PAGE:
• Romola Garai as Briony, 18: Following Abbie Cornish's refusal, backing out due to scheduling conflicts with Elizabeth: The Golden Age (2007),[10] she was obliged to adapt her performance's physicality to fit the appearance that had already been decided upon for Ronan and Redgrave. Garai spent much time with Ronan, watching footage of her to approximate the way the younger actress moved.[8]
  • Vanessa Redgrave as older Briony: Everyone's ideal to play the oldest Briony,[8] Redgrave was the first approached (although she was not cast until Ronan had been found),[11] and committed herself to the role after just one meeting with Wright. She, Ronan and Garai worked together with a voice coach to keep the character's timbre in a familiar range throughout the film.[8]
  • Brenda Blethyn as Grace Turner, Robbie's mother and the Tallis family housekeeper.
  • Juno Temple as Lola Quincey, the visiting 15-year-old cousin of the Tallis siblings.
  • Benedict Cumberbatch as Paul Marshall, Leon Tallis' visiting friend.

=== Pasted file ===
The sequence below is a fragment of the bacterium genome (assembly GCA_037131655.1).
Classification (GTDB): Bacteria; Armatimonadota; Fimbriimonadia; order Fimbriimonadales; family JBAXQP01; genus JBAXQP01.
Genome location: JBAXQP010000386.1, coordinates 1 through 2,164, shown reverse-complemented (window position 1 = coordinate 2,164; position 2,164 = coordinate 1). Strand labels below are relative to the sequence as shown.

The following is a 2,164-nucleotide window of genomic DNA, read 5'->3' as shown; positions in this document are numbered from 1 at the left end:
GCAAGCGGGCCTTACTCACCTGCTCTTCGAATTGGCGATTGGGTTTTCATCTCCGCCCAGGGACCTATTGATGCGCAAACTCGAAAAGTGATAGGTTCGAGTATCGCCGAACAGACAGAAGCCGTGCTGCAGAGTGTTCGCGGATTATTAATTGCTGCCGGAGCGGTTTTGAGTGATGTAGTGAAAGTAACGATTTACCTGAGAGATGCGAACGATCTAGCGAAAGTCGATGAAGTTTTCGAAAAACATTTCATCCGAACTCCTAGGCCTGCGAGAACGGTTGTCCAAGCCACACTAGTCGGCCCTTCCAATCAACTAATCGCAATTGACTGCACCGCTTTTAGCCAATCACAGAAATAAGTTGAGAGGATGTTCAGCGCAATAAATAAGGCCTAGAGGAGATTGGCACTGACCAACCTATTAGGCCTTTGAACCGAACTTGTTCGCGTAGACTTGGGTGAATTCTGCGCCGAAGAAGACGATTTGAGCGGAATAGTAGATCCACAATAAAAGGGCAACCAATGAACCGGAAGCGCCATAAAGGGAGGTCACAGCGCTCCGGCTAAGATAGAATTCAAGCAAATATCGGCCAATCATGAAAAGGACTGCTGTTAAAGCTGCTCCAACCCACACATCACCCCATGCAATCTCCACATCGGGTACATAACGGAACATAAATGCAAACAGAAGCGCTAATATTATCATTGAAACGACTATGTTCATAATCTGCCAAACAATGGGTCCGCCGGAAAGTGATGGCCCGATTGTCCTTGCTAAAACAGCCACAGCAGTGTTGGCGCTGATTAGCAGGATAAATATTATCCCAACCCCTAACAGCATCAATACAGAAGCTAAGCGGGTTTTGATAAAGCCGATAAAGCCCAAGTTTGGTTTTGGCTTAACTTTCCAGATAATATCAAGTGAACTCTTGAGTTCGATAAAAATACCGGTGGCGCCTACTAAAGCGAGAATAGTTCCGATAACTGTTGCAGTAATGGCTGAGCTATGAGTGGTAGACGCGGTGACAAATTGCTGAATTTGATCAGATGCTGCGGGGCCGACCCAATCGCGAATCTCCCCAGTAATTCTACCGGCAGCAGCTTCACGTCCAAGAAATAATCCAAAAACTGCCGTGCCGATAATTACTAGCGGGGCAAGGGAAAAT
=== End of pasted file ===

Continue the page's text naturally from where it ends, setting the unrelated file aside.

• Patrick Kennedy as Leon Tallis, the eldest of the Tallis siblings.
  • Harriet Walter as Emily Tallis, the matriarch of the family. Both Emily Watson[12] and Kristin Scott Thomas[12] were approached to play the role of Emily Tallis before the role went to Walter.
  • Peter Wight as Police Inspector
  • Daniel Mays as Tommy Nettle, one of Robbie's brothers-in-arms.
  • Nonso Anozie as Frank Mace, another fellow soldier.
  • Gina McKee as Sister Drummond
  • Jérémie Renier as Luc Cornet, a fatally wounded and brain damaged French soldier whom the 18-year-old Briony comforts on his deathbed.
  • Michelle Duncan as Fiona Maguire

In addition, Oscar winning director Anthony Minghella briefly appears as the television interviewer in the final scene; Minghella died six months after the film was released, aged 54, following a cancer surgery.


The film was produced by StudioCanal and filmed throughout the summer of 2006 in Great Britain.[13]


These mainly were:

The other places across London were Great Scotland Yard and Bethnal Green Town Hall, the latter being used for a 1939 tea-house scene, as well as the church of St John's, Smith Square, Westminster for Lola's wedding. Re-enactment of the 1940 Balham station disaster took place in the former Piccadilly line station of Aldwych, closed since the 1990s.